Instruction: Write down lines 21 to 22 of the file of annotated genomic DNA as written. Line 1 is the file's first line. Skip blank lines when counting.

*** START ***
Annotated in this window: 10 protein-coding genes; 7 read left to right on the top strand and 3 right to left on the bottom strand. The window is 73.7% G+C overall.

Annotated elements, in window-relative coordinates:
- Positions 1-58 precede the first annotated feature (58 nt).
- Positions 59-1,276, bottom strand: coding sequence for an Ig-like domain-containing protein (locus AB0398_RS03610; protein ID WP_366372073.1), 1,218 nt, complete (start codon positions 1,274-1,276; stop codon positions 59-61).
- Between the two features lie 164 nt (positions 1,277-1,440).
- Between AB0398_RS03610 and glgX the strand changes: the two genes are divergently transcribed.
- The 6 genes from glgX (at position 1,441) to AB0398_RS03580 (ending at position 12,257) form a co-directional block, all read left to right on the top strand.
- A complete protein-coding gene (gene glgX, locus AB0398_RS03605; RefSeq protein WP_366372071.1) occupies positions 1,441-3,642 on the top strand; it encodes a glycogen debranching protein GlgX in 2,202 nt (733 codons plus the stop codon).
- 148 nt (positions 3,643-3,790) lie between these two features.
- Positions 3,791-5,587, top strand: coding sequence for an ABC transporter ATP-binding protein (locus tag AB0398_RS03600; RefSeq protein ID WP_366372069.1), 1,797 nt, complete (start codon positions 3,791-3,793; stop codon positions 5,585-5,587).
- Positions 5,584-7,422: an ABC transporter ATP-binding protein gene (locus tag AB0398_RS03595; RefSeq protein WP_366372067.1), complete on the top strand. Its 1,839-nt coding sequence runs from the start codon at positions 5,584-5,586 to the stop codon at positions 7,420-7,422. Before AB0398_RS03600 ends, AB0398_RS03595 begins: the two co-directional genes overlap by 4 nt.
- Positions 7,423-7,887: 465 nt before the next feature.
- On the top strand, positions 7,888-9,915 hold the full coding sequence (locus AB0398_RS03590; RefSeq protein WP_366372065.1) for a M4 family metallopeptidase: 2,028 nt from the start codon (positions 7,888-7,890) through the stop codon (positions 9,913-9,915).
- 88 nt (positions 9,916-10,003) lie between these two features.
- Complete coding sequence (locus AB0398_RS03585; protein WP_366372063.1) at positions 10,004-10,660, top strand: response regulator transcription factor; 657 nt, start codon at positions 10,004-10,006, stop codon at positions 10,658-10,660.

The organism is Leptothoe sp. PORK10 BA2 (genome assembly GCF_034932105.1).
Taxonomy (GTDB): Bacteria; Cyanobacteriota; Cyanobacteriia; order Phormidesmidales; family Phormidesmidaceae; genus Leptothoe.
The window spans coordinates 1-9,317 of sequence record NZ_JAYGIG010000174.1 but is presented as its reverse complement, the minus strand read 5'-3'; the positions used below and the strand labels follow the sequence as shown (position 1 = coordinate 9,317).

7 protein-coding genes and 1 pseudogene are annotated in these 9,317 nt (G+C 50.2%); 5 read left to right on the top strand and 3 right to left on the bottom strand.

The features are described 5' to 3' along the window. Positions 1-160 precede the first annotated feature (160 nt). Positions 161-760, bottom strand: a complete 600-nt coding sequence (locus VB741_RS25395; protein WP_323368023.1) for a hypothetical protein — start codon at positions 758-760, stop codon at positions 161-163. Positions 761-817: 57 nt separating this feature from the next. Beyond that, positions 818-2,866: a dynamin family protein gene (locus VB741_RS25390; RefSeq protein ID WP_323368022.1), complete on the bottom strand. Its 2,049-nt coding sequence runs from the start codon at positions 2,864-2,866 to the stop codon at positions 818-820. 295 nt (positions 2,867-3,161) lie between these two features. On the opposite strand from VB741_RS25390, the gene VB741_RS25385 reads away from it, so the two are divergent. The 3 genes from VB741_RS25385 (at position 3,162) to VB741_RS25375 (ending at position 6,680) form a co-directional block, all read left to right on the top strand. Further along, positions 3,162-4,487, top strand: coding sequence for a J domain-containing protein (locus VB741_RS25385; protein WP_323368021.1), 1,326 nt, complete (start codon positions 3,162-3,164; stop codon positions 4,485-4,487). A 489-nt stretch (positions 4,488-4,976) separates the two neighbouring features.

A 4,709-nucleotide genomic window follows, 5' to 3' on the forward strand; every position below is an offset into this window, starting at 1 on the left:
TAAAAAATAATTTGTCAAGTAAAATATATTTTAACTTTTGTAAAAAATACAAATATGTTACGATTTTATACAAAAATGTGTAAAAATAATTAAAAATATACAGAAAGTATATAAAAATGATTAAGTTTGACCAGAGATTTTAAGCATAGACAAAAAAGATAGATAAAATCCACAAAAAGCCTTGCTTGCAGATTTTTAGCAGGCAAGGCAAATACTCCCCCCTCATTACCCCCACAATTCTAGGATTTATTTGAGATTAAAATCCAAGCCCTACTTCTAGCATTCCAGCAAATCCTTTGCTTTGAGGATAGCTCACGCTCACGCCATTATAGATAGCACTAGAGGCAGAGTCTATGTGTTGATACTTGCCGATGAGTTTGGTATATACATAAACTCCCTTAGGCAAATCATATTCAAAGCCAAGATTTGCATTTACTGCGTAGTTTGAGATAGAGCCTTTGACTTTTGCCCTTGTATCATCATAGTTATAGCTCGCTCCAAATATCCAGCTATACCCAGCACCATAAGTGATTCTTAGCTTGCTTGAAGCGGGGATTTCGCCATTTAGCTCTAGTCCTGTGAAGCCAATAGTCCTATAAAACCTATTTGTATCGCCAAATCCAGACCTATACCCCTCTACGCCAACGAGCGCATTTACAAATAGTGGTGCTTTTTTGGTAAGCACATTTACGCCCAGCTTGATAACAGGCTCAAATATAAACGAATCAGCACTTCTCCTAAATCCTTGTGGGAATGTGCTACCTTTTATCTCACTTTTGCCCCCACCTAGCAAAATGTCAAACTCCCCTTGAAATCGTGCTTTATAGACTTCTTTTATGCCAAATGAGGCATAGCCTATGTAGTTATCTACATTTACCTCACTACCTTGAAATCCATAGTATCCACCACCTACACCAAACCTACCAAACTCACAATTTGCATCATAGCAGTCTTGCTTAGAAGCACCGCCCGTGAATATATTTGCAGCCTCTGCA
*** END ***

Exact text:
A 4,709-nucleotide genomic window follows, 5' to 3' on the forward strand; every position below is an offset into this window, starting at 1 on the left:
TAAAAAATAATTTGTCAAGTAAAATATATTTTAACTTTTGTAAAAAATACAAATATGTTACGATTTTATACAAAAATGTGTAAAAATAATTAAAAATATACAGAAAGTATATAAAAATGATTAAGTTTGACCAGAGATTTTAAGCATAGACAAAAAAGATAGATAAAATCCACAAAAAGCCTTGCTTGCAGATTTTTAGCAGGCAAGGCAAATACTCCCCCCTCATTACCCCCACAATTCTAGGATTTATTTGAGATTAAAATCCAAGCCCTACTTCTAGCATTCCAGCAAATCCTTTGCTTTGAGGATAGCTCACGCTCACGCCATTATAGATAGCACTAGAGGCAGAGTCTATGTGTTGATACTTGCCGATGAGTTTGGTATATACATAAACTCCCTTAGGCAAATCATATTCAAAGCCAAGATTTGCATTTACTGCGTAGTTTGAGATAGAGCCTTTGACTTTTGCCCTTGTATCATCATAGTTATAGCTCGCTCCAAATATCCAGCTATACCCAGCACCATAAGTGATTCTTAGCTTGCTTGAAGCGGGGATTTCGCCATTTAGCTCTAGTCCTGTGAAGCCAATAGTCCTATAAAACCTATTTGTATCGCCAAATCCAGACCTATACCCCTCTACGCCAACGAGCGCATTTACAAATAGTGGTGCTTTTTTGGTAAGCACATTTACGCCCAGCTTGATAACAGGCTCAAATATAAACGAATCAGCACTTCTCCTAAATCCTTGTGGGAATGTGCTACCTTTTATCTCACTTTTGCCCCCACCTAGCAAAATGTCAAACTCCCCTTGAAATCGTGCTTTATAGACTTCTTTTATGCCAAATGAGGCATAGCCTATGTAGTTATCTACATTTACCTCACTACCTTGAAATCCATAGTATCCACCACCTACACCAAACCTACCAAACTCACAATTTGCATCATAGCAGTCTTGCTTAGAAGCACCGCCCGTGAATATATTTGCAGCCTCTGCA